February 2003 -- Ngozi, a small town in the north of Burundi. This is home to Thérèse, who lost her husband five years ago. She is 45 years old but looks closer to 65. Her days are spent working the land a few miles from the mud hut, thatched with banana leaves, where she lives with her two daughters and ten grandchildren.

But as soon as her work is over, Thérèse rushes home to take care of her dozen chickens and cockerel. By day they graze around her hut but when night falls she must bring them inside to sleep in the kitchen where she can watch them and protect them from predators.

Thérèse doesn't sell the eggs her chickens lay, she prefers instead to keep them so that they hatch and grow into chickens. They are a sort of piggybank -- she sells one whenever she needs to buy maize, soup or aspirin for herself or her grandchildren.

Poultry keeping is making an important contribution to the livelihoods of the most vulnerable rural households in developing countries. Chickens, ducks, geese, guinea fowl all provide a source of income, improve nutrition and help meet family and social obligations.

Poultry raised on family farms also make a significant contribution, along with the commercial sector, to meeting the rapidly growing demand for poultry products in many developing countries.

During the last decade, the consumption of poultry products in developing countries has grown by 5.8 percent per year, according to the UN Food and Agriculture Organization (FAO).

In developing countries, FAO is supporting family poultry production in integrated agricultural projects totalling more than US$ 2.5 million for 2003. Poultry and other short-cycle species such as pigs, sheep and goats, are important elements of FAO's Special Programme for Food Security (SPFS).

Launched in 1994, this Programme helps Low Income Food Deficit Countries (LIFDCs) improve food security both at national and at household levels. Today, it is operating in more than 70 countries.

The SPFS helps Nigeria improve poultry production. In 2000 in this country, family poultry accounted for approximately 94 percent of total poultry keeping and 83 percent of the estimated 82 million adult chickens. In Ethiopia, another country operating within the SPFS, rural poultry accounts for 99 percent of the national production of poultry meat and eggs. Overall, in sub-Saharan Africa, 85 percent of all households keep poultry, with women owning 70 percent of the hens.

Another example of the contribution of poultry to the household economy comes from a study on income generation in Tanzania. The study showed that a single hen can produce, after five years, 120 kg of meat and 195 eggs (6.8 kg) in a system where the investment is insignificant and runs by itself, with little risk for the producers.

A major motivation for promoting family poultry is that "Women are often the main beneficiaries," FAO expert Emmanuelle Guerne-Bleich says.

Among the prerequisites for successful programmes to improve household poultry production, the FAO expert cites:
  • a tradition of keeping poultry and consuming poultry products;

  • a local or national market;

  • availability of feed resources;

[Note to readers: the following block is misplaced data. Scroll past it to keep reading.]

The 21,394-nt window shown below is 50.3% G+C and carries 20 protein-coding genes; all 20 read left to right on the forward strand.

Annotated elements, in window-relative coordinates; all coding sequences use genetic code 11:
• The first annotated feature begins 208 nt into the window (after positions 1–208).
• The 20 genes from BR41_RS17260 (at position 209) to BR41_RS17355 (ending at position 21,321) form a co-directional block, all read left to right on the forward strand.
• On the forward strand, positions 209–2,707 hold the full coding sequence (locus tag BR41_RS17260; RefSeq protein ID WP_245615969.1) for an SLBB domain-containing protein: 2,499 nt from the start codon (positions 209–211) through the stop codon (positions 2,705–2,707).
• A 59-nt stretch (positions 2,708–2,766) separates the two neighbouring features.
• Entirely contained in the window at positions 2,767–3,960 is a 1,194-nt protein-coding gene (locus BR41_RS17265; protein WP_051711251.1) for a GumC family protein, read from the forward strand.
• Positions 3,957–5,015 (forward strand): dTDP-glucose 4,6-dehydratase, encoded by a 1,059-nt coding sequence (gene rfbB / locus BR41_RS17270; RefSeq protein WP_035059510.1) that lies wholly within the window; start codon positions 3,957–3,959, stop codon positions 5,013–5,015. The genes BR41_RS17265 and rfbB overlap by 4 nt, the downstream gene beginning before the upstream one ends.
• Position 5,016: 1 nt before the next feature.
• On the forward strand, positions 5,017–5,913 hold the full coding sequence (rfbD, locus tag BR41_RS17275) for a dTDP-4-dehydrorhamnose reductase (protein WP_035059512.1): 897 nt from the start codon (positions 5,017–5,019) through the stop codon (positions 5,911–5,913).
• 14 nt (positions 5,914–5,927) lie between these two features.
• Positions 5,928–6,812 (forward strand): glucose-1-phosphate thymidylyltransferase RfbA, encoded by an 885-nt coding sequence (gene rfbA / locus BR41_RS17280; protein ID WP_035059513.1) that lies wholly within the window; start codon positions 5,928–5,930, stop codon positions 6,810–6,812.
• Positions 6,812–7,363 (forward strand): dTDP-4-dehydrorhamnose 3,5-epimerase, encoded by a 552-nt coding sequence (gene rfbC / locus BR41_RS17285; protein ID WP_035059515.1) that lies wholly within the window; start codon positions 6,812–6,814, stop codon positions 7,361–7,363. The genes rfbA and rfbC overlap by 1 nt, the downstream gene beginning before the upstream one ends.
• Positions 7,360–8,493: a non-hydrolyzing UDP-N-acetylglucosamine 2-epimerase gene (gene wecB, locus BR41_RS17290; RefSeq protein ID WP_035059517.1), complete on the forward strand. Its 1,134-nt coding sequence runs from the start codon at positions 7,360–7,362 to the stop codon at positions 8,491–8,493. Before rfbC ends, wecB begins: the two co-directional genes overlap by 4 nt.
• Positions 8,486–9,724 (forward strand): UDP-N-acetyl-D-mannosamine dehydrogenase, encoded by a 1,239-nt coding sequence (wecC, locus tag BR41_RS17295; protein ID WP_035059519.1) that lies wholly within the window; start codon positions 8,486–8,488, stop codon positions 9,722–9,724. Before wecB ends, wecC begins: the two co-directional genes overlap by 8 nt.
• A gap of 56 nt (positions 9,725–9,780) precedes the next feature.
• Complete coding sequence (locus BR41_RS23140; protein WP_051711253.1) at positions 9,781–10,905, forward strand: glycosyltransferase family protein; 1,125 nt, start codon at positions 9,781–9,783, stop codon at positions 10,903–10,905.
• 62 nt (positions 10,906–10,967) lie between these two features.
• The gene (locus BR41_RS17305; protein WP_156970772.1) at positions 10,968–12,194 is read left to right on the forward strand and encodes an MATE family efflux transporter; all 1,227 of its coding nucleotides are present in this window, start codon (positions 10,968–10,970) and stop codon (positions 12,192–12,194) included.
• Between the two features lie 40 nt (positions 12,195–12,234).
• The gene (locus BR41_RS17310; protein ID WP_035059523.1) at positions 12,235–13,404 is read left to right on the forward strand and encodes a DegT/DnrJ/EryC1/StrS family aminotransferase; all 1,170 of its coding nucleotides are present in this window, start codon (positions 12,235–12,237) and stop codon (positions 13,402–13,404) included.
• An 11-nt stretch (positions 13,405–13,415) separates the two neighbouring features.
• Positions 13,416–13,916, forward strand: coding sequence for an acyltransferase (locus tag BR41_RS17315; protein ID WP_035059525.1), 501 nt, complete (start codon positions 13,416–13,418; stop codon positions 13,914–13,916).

• the local capacity to undertake disease control;

  • access to reliable drugs and vaccines;

  • an institutional environment (Government or NGO) capable of initiating and supervising a poultry programme in rural areas.



The Bangladesh model

FAO experts are currently cooperating with the International Network for Family Poultry Development (INFPD) and DANIDA to extend the awareness of the Bangladesh model for family poultry production to other developing countries (Nigeria, Senegal, Tanzania, Benin, Kenya, Mozambique).

The Bangladesh poultry model is based on a semi-scavenging production system which ensures sustainability and reduces chicken mortality. The model is an interlacednetwork ofsmall farmers who each have a specific function and are committed to four different parts of the production cycle: as breeders, as rearers, as mini hatcheries keepers and as producers of the end product (eggs).

Small farmers depend on each other as suppliers for a part of the chain. Eggs sold in nearby towns generate regular income. Vaccination training, improved housing and better feeding options reduce chicken mortality.
The Government through the Department of livestock and a number of NGOs provides the institutional structure behind the Bangladesh model.

"The smallholder model developed in Bangladesh is one of the most structured and carefully designed programmes in any developing country. Chicken mortality has been brought down to an acceptable level and the resource use efficiency, mainly relative to feed, seems even to be competitive with the intensive poultry production," Ms Guerne-Bleich says.

In Bangladesh, the family poultry sector represents more than 80 percent of the total poultry production, and 90 percent of the 18 million rural households keep poultry. Landless families form 20 percent of the population and they keep between five and seven chickens per household.



Contacts:

Emmanuelle Guerne-Bleich
+(39)06 5705 6660
emmanuelle.guernebleich@fao.org or

Simon Mack
+(39)06 5705 3764
simon.mack@fao.org

FAO Media Relations Office
media-office@fao.org
+(39)06 5705 2232